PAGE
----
Marguerite Kalhor: I think when I started I took like ten and chose the best one, then got down to three.

Nicola Bozzi: How much were you willing to show about your real life? Or how constructed did you want your works to look?

Marguerite Kalhor: I wanted the Instagram account not to appear very constructed, the posts seem quite haphazard. Everything that doesn’t involve my face is just stuff that I think is interesting – like clip-art, pictures of garbage… But then I stopped going on there because of how curated people’s lives are on the platform, it kind of depressed me. That’s why I fled. I stopped posted selfies when i graduated, it was a chore and I wanted to move on to something else, start painting again. It’s important.

Nicola Bozzi: Do you share your paintings on social media as well?

Marguerite Kalhor: Not really, there’s lots of horror stories of artists getting their work ripped off by big brands and not winning any lawsuits. But on the other hand you need to post on social media to get visibility, so that’s kinda yucky.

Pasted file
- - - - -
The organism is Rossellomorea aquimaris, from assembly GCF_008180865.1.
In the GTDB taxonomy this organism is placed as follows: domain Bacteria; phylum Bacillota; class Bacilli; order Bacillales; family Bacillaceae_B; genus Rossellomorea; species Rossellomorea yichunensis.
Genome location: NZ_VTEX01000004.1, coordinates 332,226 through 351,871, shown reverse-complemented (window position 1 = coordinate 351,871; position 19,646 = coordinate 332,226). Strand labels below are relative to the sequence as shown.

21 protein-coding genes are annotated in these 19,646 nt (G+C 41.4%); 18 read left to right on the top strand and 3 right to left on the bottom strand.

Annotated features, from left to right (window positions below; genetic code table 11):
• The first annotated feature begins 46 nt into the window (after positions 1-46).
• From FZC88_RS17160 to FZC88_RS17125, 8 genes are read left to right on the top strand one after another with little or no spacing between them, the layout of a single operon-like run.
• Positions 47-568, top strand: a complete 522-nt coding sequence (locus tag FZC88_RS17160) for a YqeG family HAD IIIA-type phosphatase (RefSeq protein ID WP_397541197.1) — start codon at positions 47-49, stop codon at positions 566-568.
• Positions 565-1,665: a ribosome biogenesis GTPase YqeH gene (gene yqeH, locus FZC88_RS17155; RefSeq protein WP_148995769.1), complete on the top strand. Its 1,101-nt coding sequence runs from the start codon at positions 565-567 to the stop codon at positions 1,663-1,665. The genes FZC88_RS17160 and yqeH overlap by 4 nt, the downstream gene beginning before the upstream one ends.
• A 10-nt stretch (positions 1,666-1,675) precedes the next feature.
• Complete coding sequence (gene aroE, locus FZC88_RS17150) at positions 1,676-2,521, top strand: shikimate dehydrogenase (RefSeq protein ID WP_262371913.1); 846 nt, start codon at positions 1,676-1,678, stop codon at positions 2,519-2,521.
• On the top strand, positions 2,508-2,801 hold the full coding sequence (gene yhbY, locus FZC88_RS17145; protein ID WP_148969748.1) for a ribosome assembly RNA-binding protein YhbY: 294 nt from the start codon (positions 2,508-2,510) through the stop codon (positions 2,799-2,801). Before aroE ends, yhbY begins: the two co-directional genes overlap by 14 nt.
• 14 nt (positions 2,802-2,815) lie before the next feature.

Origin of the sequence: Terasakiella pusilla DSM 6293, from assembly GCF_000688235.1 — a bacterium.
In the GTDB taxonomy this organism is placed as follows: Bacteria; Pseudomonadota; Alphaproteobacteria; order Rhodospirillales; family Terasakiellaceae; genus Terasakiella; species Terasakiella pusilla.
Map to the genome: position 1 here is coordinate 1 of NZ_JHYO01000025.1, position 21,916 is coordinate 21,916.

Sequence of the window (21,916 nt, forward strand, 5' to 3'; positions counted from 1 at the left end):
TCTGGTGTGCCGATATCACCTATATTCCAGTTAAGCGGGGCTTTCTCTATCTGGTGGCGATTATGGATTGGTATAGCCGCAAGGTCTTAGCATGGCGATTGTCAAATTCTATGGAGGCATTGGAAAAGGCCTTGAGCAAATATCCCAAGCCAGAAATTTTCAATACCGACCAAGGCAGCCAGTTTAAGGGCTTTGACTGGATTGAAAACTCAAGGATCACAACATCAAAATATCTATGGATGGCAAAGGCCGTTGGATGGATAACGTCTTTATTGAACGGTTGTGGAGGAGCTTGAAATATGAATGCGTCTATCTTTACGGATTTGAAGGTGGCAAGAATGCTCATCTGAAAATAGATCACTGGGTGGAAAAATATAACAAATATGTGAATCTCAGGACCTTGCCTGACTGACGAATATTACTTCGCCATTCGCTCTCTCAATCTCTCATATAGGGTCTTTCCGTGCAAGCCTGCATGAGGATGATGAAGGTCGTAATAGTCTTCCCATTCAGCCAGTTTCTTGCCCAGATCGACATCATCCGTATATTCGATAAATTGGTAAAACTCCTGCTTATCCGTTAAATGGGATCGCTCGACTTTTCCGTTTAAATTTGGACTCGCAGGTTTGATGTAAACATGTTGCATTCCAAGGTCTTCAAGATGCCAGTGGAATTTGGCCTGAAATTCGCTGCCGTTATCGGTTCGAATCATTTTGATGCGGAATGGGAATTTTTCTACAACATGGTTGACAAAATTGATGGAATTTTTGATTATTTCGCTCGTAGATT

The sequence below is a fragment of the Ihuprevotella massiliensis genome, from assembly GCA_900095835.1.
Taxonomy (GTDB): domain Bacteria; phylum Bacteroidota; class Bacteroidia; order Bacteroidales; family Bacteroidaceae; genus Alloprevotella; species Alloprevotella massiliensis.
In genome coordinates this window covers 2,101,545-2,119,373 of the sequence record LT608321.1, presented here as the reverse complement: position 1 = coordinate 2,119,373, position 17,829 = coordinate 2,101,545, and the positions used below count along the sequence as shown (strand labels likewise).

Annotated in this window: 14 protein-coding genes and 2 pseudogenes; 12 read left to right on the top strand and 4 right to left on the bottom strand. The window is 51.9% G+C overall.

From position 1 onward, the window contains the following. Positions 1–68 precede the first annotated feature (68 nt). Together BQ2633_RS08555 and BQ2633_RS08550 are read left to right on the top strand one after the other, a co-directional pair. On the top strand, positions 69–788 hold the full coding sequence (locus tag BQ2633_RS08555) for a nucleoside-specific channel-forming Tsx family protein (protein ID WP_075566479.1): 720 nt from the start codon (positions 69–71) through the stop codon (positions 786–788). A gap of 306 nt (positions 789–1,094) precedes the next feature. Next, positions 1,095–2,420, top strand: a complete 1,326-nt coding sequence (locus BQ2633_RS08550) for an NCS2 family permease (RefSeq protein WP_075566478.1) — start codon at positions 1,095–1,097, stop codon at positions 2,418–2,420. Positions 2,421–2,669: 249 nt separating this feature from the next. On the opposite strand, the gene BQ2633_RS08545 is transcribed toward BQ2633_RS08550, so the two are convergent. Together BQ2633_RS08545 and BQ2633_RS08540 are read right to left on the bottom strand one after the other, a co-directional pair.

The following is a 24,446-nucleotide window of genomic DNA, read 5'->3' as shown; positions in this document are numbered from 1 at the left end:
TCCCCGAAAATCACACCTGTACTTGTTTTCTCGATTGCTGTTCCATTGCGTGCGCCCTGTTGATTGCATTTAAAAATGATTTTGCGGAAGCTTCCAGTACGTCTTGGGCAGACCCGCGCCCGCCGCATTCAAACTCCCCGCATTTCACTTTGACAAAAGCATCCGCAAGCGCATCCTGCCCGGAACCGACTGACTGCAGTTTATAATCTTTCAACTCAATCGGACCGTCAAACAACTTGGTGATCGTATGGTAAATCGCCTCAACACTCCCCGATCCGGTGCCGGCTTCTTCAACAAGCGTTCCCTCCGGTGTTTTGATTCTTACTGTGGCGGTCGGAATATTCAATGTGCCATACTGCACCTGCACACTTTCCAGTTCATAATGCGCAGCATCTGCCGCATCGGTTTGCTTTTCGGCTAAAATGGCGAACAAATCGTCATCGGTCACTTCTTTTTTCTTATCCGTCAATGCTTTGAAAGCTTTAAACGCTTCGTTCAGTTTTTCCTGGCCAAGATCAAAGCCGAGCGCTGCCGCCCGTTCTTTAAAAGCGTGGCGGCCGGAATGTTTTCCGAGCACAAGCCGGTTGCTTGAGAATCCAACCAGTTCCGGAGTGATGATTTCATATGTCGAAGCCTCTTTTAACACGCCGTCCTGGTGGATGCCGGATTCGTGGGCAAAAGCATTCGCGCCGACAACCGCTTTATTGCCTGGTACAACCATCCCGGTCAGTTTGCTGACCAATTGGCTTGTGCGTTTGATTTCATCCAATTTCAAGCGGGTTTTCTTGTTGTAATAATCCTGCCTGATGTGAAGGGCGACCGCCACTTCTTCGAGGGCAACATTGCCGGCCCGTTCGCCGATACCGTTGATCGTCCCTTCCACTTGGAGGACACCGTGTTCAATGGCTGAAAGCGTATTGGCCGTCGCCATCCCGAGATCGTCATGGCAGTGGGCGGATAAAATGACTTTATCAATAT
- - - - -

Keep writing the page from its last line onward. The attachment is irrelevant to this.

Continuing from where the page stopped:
Nicola Bozzi: What about the #blazeit account?

Marguerite Kalhor: That’s a Snapchat thing. Those blazeits were only sent to a select group of people and we sent them the each other. The thing about Snapchat is that you can only time-stamp it at that specific time, so we had to drop whatever we were doing and send it.

Nicola Bozzi: This is interesting, in terms of presence and performance. Also the fact that you keep it to a smaller audience. And what about the content of these collages?

Marguerite Kalhor: A couple people in my friend circle are straight-edge, so they are kind of mocking this California weed culture, they’re super goofy. But it’s also like the review thing, to try and keep one theme going within these small constraints. Snapchat has gone through a lot of updates, in order for these things to exist they have to introduce more and more features. You can search stuff and attach it to your photos as well. It’s kind of overwhelming and I haven’t done it a lot lately.

Nicola Bozzi: This is telling about the relationship with stereotypes, which seems to be a recurring theme in your work. Like the fact that you participate in these things, but it looks like you don’t wanna do it. How would you explain that?